In a surprise move on Wednesday, 4 May, the Reserve Bank of India hiked the benchmark repo rate for the first time in four years by 40 basis points to 4.4 percent. Alongside this, the central bank also raised the cash reserve ratio or CRR by 50 basis points to 4.50 percent. Unveiling the new policy on Wednesday, RBI Governor Shaktikanta Das said the bank is aiming to keep inflation – which is already close to 7 percent – at the desired level in the wake of the ongoing Russia-Ukraine war and increase in food and commodity prices globally. However, there are a few puzzling takeaways from the central bank statement. First, is the fact that the bank has retained the accommodative monetary policy, which essentially means that the bank is prepared to expend the money supply to boost economic growth. This, obviously, runs counter to the bank's latest move. Second is the timing of it. Less than a month ago on 8 April, the bank's Monetary Policy Committee – which decides the repo rate – decided to keep the rate unchanged despite rising inflation and tightened geopolitical uncertainty. And since the same factors remain even now, why the sudden hike? What changed? In today’s episode, we break down what prompted the RBI to hike the repo rate, the significance of the move, and how it will impact the end consumer. In today’s episode, you will hear from Ananth Narayan, Professor of Finance at SP Jain Institute of Management and Research, and Quantum Advisors India's Arvind Chari. You will also hear from Prosenjit Dutta, former editor of Businessworld and Business Today. Host and Producer: Himmat Shaligram Editor: Shelly Walia  Music: Big Bang Fuzz Listen to The Big Story podcast on: Apple: https://apple.co/2AYdLIl Saavn: http://bit.ly/2oix78C Google Podcasts: http://bit.ly/2ntMV7S Spotify: https://spoti.fi/2IyLAUQ Deezer: http://bit.ly/2Vrf5Ng Castbox: http://bit.ly/2VqZ9ur
938: LIC IPO Listing: What Are The Pros and Cons of Investing?
The Big Story
access_time16 days ago
The wait is over! India’s biggest ever Initial Public Offering (IPO) of Life Insurance Corporation of India (LIC) kicked off for subscription for retail institutional investors today, that is on 4 May. Since it's completely an offer for sale, all the proceedings will directly go to the government which is expecting to raise Rs 21,000 crores by selling a 3.5% stake of LIC, in a bid to replenish the public coffers that have been drained out by the pandemic. But moving on to the pricing details, the price band for this IPO has been set at Rs 902-949 per share for sale of 22.13 crores equity shares. There is also a discount offer of Rs 60 per share for its policyholders and Rs 45 apiece for retail investors and LIC employees. The LIC IPO will close on 9 May and the company will be listed on the stock exchange on 17 May. And the first two hours of the first day of bidding itself saw a pretty decent response with a subscription of around 28 percent by 12 noon. By the time of the recording of this podcast, it was at 58 percent. Expectedly, in the months leading up to this massive IPO listing, there's been a lot of buzz around this listing, partly because LIC which is a state-run insurance company, has been a household name in the country for several decades given that it's the biggest and the oldest insurance company in India. But after some newly listed stocks of companies Zomato, Nykaa and Paytm hit record lows after many weeks of record highs there's also been a big question among policyholders and investors, and it is: to invest or not to invest? While that is a tricky question to answer, what are the pros and cons of investing? We'll take that question to our guest Prosenjit Datta, former editor of Businessworld and Business Today in the podcast today. We'll also hear from senior journalist Madhavan Narayanan on his take on why the government is going ahead with this IPO listing under volatile market conditions. Tune in! Host and Producer: Shorbori Purkayastha Editor: Shelly Walia Music: Big Bang Fuzz Listen to The Big Story podcast on: Apple: https://apple.co/2AYdLIl Saavn: http://bit.ly/2oix78C Google Podcasts: http://bit.ly/2ntMV7S Spotify: https://spoti.fi/2IyLAUQ Deezer: http://bit.ly/2Vrf5Ng Castbox: http://bit.ly/2VqZ9ur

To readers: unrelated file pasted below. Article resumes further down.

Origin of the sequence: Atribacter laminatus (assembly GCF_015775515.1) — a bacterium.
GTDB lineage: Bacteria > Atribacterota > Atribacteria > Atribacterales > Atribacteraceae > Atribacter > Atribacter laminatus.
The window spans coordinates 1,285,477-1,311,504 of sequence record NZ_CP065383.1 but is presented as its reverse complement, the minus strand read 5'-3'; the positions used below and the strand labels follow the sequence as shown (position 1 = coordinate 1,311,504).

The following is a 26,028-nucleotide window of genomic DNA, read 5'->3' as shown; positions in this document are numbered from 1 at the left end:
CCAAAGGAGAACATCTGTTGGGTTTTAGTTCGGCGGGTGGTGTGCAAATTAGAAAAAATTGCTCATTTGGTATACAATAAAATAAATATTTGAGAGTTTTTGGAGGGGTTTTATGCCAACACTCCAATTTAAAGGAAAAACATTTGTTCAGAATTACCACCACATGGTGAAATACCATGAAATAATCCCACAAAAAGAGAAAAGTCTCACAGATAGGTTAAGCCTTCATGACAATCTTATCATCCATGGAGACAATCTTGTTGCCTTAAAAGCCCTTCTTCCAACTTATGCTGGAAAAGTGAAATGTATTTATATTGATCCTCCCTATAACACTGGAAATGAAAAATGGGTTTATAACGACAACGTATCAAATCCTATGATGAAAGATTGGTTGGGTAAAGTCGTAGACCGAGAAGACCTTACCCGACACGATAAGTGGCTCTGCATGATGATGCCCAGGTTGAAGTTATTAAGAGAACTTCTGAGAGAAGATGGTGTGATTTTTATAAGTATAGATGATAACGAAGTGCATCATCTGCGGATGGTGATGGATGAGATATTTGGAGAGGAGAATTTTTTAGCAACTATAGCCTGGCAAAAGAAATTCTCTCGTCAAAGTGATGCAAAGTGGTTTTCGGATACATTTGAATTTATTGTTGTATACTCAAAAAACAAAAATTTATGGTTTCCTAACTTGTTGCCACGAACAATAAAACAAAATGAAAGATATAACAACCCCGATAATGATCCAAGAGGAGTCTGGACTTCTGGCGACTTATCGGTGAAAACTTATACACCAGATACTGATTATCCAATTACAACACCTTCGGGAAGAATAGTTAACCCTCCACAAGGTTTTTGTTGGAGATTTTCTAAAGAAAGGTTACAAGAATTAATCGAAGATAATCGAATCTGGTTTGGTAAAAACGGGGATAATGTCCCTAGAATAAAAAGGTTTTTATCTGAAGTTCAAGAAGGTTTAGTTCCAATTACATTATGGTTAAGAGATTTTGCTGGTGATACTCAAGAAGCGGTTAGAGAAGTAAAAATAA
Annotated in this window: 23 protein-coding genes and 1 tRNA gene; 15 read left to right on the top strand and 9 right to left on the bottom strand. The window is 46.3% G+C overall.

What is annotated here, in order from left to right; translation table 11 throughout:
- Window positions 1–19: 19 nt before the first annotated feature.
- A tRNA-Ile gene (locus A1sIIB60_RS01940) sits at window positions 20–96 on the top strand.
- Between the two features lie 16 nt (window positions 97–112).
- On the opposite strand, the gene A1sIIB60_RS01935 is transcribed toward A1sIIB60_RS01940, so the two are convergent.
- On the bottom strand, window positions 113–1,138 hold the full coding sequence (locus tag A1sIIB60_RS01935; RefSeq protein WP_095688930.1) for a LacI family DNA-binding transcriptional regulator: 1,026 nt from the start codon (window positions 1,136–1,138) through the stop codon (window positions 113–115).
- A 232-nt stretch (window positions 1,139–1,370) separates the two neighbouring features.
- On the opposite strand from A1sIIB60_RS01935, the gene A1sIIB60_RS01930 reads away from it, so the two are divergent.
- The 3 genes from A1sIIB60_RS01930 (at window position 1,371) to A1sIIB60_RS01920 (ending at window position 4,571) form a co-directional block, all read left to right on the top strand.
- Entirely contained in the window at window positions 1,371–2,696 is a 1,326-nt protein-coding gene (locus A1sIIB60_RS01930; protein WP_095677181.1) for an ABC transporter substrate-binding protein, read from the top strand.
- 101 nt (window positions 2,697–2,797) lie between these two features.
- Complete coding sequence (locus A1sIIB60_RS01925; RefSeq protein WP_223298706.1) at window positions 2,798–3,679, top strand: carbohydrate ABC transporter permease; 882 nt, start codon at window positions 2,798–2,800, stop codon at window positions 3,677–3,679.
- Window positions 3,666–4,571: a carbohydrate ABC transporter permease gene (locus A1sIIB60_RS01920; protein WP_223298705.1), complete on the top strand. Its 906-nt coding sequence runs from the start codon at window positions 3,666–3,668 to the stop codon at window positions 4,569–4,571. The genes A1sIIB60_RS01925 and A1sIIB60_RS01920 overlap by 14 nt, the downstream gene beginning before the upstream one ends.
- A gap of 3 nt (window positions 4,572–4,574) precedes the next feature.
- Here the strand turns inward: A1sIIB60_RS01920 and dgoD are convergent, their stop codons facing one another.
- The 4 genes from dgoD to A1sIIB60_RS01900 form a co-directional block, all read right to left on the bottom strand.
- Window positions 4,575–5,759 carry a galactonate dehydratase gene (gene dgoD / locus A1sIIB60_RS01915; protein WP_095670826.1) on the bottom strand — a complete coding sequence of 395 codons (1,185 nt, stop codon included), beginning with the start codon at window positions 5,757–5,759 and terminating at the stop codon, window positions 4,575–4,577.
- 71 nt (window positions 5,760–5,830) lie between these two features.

937: Unpacking the State of Freedom of Press in India
The Big Story
access_time18 days ago